Updated: Jan 9, 2021
If you are very recently bereaved, now is a time to grieve, to mourn, to feel all the emotions you need to feel. This post may not be relevant to you right now, but may be useful in the future. You will know when the time is right for you.
Silver Linings I think there are very few people who left 2020 with a good feeling. Many of us suffered great loss and upheaval. Yet, there were one or two good things that happened. We learned of goodness, kindness, and the good sense of most people, and we found ways to occupy our time. On a personal level, I watched a lot of movies, some of which held very interesting ideas. There were three ideas in particular that helped me in my grieving process and which I want to share with you in the hope that you might benefit as well.
First, though, here’s a little backstory. I lost my 15-year-old Granddaughter July 18, 2017 in an automobile accident. I think of her constantly. Different emotions accompany those thoughts. The most frequent feeling is loss. I miss her terribly. I think of her constantly. I still cry a lot. The second is guilt. I feel as though I could have been a better grandmother. I keep playing over and over in my mind what I should have done differently to let her know how much I loved her. I know she loved me very much. And I know that she knew I loved her very much, but I keep thinking of all the things I could have done better. These feelings have not abated, even though it’s been over 3 years and 5 ½ months since she died.
The concepts from three movies I watched simply would not leave my mind, even though I have trouble wrapping my head around one of them. They didn’t have an immediate effect, but they won’t go away, and little by little they seem to be helping through the grieving process, helping me to see life a little differently.
The first movie I saw was one where a couple lost their teenage son in a motorcycle accident. Both were devastated, but the husband seemed better able to cope and to start trying to live his life. The wife, however, could not. She isolated herself, wouldn’t talk to anyone, and remained in her state of grief and mourning. She even left her husband and swapped houses with someone in a different country. There was a gardener who came with the house to which she moved and they had some little interaction, becoming friends as much as she could, which was slight. He realized how much she was grieving for her son and in a discussion of letting go of someone who died he said to her that sometimes the dead have to let go of us. That was a very new concept to me, a foreign one I had never thought of before. It hit me hard, because I realized that I do not want to let go of my Granddaughter and I certainly don’t want her to let go of me.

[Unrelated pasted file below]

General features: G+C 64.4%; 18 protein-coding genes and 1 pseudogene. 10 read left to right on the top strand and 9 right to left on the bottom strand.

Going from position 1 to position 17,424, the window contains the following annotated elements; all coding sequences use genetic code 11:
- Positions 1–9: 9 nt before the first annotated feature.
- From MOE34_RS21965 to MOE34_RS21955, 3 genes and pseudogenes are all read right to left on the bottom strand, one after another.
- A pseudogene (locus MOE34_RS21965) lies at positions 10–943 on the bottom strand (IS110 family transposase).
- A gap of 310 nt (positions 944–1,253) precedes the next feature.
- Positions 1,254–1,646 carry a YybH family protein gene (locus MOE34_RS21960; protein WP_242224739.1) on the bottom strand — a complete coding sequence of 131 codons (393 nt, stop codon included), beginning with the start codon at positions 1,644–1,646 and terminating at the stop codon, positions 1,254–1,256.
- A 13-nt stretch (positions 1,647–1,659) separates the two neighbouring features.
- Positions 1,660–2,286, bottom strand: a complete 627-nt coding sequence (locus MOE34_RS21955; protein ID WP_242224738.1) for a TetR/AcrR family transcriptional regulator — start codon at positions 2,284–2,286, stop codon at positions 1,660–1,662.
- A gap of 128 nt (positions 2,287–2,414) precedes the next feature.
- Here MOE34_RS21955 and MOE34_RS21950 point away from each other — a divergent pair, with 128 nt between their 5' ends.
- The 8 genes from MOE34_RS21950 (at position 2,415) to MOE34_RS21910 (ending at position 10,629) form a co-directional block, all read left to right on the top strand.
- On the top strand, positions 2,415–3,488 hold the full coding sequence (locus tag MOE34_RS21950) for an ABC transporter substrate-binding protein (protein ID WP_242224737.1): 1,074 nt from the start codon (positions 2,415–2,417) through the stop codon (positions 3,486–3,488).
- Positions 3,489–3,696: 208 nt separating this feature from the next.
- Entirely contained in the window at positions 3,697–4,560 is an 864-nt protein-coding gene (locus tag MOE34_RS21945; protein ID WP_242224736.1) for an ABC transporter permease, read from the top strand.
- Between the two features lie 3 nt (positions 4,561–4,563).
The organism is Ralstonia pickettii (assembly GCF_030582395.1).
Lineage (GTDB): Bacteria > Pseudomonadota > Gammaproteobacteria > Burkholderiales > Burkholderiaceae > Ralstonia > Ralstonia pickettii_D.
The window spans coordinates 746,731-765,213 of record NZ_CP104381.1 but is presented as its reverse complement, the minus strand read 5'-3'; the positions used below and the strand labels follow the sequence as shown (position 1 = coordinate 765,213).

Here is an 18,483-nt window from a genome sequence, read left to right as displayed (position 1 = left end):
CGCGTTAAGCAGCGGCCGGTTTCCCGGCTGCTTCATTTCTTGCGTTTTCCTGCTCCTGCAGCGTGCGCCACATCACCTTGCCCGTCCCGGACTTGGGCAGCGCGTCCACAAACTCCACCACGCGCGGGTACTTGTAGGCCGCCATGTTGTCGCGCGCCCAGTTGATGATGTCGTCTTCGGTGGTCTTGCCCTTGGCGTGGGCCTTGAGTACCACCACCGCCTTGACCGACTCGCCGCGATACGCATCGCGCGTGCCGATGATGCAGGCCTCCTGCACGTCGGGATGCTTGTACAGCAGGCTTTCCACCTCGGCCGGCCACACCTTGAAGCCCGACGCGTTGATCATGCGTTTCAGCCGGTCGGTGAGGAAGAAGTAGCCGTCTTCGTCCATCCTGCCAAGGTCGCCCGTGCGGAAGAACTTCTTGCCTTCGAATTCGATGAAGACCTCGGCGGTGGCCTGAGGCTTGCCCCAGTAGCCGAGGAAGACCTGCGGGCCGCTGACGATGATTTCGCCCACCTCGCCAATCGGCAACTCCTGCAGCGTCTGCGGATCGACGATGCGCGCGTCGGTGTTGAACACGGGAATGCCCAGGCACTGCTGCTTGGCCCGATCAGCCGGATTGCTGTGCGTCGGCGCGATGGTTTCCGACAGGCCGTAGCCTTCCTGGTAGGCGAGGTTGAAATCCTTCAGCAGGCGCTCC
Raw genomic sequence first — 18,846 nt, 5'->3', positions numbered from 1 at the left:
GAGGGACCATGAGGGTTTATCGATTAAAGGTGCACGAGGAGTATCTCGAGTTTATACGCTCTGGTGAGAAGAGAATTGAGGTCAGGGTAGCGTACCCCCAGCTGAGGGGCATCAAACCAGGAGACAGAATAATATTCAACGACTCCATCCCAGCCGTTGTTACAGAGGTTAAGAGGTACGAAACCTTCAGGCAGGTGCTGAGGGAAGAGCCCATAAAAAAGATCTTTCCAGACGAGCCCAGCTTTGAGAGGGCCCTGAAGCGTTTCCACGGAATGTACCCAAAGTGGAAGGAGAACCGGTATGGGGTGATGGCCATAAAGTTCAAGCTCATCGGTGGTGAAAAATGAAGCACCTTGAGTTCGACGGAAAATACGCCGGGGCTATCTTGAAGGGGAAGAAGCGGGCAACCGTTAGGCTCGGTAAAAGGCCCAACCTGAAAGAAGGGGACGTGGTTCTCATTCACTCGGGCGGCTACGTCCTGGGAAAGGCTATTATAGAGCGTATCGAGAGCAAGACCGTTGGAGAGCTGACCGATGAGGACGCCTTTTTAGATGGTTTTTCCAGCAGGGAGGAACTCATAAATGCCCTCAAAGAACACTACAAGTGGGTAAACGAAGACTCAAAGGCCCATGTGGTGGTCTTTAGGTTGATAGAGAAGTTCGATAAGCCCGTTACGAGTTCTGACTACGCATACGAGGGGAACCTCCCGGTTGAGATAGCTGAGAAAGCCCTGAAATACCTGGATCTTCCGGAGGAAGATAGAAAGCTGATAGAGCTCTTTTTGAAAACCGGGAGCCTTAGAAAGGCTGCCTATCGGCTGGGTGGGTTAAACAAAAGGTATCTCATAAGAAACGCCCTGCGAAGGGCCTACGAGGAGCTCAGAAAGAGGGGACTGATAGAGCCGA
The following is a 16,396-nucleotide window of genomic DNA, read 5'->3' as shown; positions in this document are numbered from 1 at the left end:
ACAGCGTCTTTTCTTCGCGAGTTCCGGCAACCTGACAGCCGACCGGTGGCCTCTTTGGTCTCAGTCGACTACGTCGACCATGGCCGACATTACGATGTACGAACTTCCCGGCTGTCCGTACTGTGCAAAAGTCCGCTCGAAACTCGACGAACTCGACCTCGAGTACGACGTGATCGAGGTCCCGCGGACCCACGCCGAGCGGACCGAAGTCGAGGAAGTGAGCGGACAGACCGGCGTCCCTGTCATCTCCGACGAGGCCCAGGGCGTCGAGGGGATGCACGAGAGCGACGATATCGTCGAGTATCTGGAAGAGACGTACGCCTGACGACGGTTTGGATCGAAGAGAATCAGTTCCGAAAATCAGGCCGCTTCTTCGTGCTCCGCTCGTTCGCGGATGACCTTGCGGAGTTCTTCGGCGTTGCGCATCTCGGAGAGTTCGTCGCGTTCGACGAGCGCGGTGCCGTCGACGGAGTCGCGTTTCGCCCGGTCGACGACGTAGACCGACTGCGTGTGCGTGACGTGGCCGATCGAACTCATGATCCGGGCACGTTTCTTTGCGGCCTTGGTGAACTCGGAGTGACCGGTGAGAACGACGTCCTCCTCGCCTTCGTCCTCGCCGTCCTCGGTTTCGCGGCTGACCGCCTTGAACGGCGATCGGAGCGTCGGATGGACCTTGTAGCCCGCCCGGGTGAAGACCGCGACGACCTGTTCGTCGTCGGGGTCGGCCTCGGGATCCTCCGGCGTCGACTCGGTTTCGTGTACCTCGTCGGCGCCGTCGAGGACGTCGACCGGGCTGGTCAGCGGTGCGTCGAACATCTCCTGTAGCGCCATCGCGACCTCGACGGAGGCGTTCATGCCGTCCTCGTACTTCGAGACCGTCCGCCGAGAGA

The second movie was about a man who had lost his wife two years before. He wanted to make a good home for his 7-year-old daughter, but kept finding all kinds of excuses not to go out with women. After a prolonged interaction with a friend with whom he discussed his feelings, he realized he was afraid to move on, afraid he would get hurt by again losing someone he loved dearly. He was being held back by fear of another loss. Ultimately, he did overcome his fear and found love and happiness for himself and his daughter.
The third movie dealt with a man and his teenage son who had lost their wife/mother a year before. The father could not stay in the house because it held too many memories, and so they moved. The son began establishing relationships in his new school and, although he missed his mother terribly, he was starting to move on. The father got a job teaching and was going through the motions of living his life, but his heart wasn’t in it. He started seeing a therapist who gave him antidepressant meds and a lot of therapy. He met a lovely teacher who clearly liked him and wanted to go out with him. He liked her a lot and they enjoyed being together. She wanted a closer relationship, however, and seduced him once, which was a positive and enjoyable experience for him, but afterward he became even more depressed, to the point of needing ECT (electroconvulsive therapy). It didn’t help. Nothing really helped. He broke off his relationship with the woman and simply went through the very minimal motions of living. His son finally got very angry with him and told him that he might as well get on with what he was doing to himself, which was basically dying. His therapist told him that to be happy, you have to want to be happy.
I mention these concepts because they speak to me. They make sense to me, especially concepts #2 and #3, and I think they may help others through the grieving process. My husband, who watched these movies with me, said some people don’t ever want to be happy. I realized that I was one of those. I don’t think I ever wanted to be really happy. Concept #2 applies to me in that I tend to self-isolate. But here’s the key: they are choices! We can start to be braver if we are afraid. We can start to do things that make us happier, even on a small scale. Take baby steps, if necessary, to start moving ahead.
I really don’t understand Concept #1, but I mention it because it won’t leave me. I’m not even sure I believe in an afterlife (I’ve never had a sign), but I really hope there is one, and even if there is, would it make any sense for the dead to hold on to us? If anyone reading this has any idea what this might mean, please reply to this post and let me know what you think. I would greatly appreciate your thoughts on this or really anything else regarding this post or the grieving/healing process in general. I believe that these concepts can work even if you don’t accept them immediately. I think they can work subconsciously. I started feeling better after hearing them and the beneficial effect seems to be .continuing. I hope you find them helpful.